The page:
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PUBLIC RELEASE DATE:
15-Jan-2009

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Contact: Keith McKeown
kmckeown@scripps.edu
858-784-8134
Scripps Research Institute
@scrippsresearch

Scripps research team develops new technique to tap full potential of antibody libraries

Results should open numerous pharmaceutical possibilities

In hopes of more fully tapping the libraries' potential, a group of Scripps Research Institute scientists, led by Scripps Research President Richard A. Lerner, M.D., has for the first time developed a new screening technique that enables antibody screening against equally massive libraries of targets. This technique makes it possible to accelerate searches for new treatments against cancer and other diseases.

The work is being reported in this week's Early Edition of the journal Proceedings of the National Academies of Science (PNAS).

The immune system produces antibodies to immobilize invaders, such as bacteria and viruses, by attaching to proteins referred to as antigens on those invaders. For many years, researchers have been producing huge collections of synthetic antibodies that collectively dwarf the number of antibodies humans produce naturally. These resources are a synthetic immune system with almost limitless potential, but existing techniques have only enabled screening the millions upon millions of available antibodies against handfuls of antigens.

"Many scientists have long recognized that efficient and sufficient access to the libraries demands an effective technique for also screening target antigens by the millions," said Lerner. "This work now makes that possible."

Traditional antibody research has involved developing systems in which the antibodies to be tested are incorporated into yeast cells, bacterial viruses known as phages, or some other form of "display" for testing against a target antigen protein. Past attempts to instead screen antibody libraries against antigen libraries have been stymied by a variety of technical challenges.

A key aspect to the success of the Lerner group's technique is using yeast cells to display the antibodies for screening, while using phages for the antigens, with each display labeled by a different colored fluorescent protein.

Screen results are determined using flow cytometry, a technique that allows the researchers to examine images of the yeast cells and phage particles and manipulate them. Using the differing displays means that antibody-antigen pairs that bind can be easily identified, because they show both fluorescent dye tag colors. Bound pairs are then filtered out of the mix for identification of the antibody and antigen involved, which requires genetic sequencing.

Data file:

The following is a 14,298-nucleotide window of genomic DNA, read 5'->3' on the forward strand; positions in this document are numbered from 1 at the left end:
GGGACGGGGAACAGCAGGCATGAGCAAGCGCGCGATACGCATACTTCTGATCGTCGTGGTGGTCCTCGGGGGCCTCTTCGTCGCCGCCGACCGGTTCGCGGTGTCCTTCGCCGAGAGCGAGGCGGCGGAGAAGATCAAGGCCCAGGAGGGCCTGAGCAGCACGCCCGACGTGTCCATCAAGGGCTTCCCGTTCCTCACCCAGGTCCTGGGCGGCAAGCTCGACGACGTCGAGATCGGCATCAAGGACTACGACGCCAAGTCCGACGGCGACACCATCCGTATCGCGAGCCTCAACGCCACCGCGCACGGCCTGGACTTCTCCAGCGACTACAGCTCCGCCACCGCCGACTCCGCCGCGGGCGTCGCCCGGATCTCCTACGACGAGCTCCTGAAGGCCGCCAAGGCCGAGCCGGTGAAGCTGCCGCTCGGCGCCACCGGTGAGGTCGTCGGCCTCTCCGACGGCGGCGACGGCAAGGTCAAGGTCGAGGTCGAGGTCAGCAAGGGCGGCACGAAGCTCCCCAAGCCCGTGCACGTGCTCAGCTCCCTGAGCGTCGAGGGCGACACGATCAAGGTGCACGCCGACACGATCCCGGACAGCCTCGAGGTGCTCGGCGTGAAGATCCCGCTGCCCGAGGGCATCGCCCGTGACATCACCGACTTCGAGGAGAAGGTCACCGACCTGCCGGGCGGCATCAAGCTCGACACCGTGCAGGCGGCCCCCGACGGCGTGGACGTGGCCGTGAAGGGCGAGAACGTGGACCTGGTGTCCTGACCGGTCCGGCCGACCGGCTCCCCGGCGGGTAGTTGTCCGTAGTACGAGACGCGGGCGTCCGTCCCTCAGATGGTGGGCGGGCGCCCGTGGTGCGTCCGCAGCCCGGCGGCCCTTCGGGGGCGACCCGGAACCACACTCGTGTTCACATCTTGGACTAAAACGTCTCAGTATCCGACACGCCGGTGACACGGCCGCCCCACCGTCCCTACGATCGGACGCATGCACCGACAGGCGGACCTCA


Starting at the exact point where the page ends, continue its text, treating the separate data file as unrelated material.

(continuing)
"It took us a while to get to the right conditions," says Diana Bowley, Ph.D., a Scripps Research staff scientist and the paper's first author with Teresa Jones, a Scripps Research scientific associate, "but now that we have, it's quite easy to visualize and isolate the antibody-antigen pairs."

To prove the concept, the group focused its initial experiments on a known interaction between a specific antibody and a fragment of a protein found on the outside of HIV particles. The group worked with some 10 million antibodies, but the library was weighted to include a known antibody. The antigen library was of similar size and comparably weighted to include the known HIV antigen. The weighting guaranteed the existence of an antibody-antigen pair, which in turn allowed the group to tweak its initial concept until it could identify pairings at the expected rate.

The group was able to successfully identify the expected pairings, proving the new technique's potential to enable screening of large antibody and antigen libraries. "We're still deciding where to take it next," says Bowley. One likely direction would be to work with a broad group of cancer proteins, which should identify antibodies with potential as new cancer treatments.

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In addition to Bowley, Jones, and Lerner, Scripps Research Professor Dennis Burton was an author of the paper, titled "Libraries against libraries for combinatorial selection of replicating antigen-antibody pairs."

This research was supported by The Scripps Research Institute, the Skaggs Institute for Chemical Biology, and Pfizer Inc.

About The Scripps Research Institute

The Scripps Research Institute is one of the world's largest independent, non-profit biomedical research organizations, at the forefront of basic biomedical science that seeks to comprehend the most fundamental processes of life. Scripps Research is internationally recognized for its discoveries in immunology, molecular and cellular biology, chemistry, neurosciences, autoimmune, cardiovascular, and infectious diseases, and synthetic vaccine development. Established in its current configuration in 1961, it employs approximately 3,000 scientists, postdoctoral fellows, scientific and other technicians, doctoral degree graduate students, and administrative and technical support personnel. Scripps Research is headquartered in La Jolla, California. It also includes Scripps Florida, whose researchers focus on basic biomedical science, drug discovery, and technology development. Scripps Florida is currently in the process of moving from temporary facilities to its permanent campus in Jupiter, Florida. Dedication ceremonies for the new campus will be held in February 2009.



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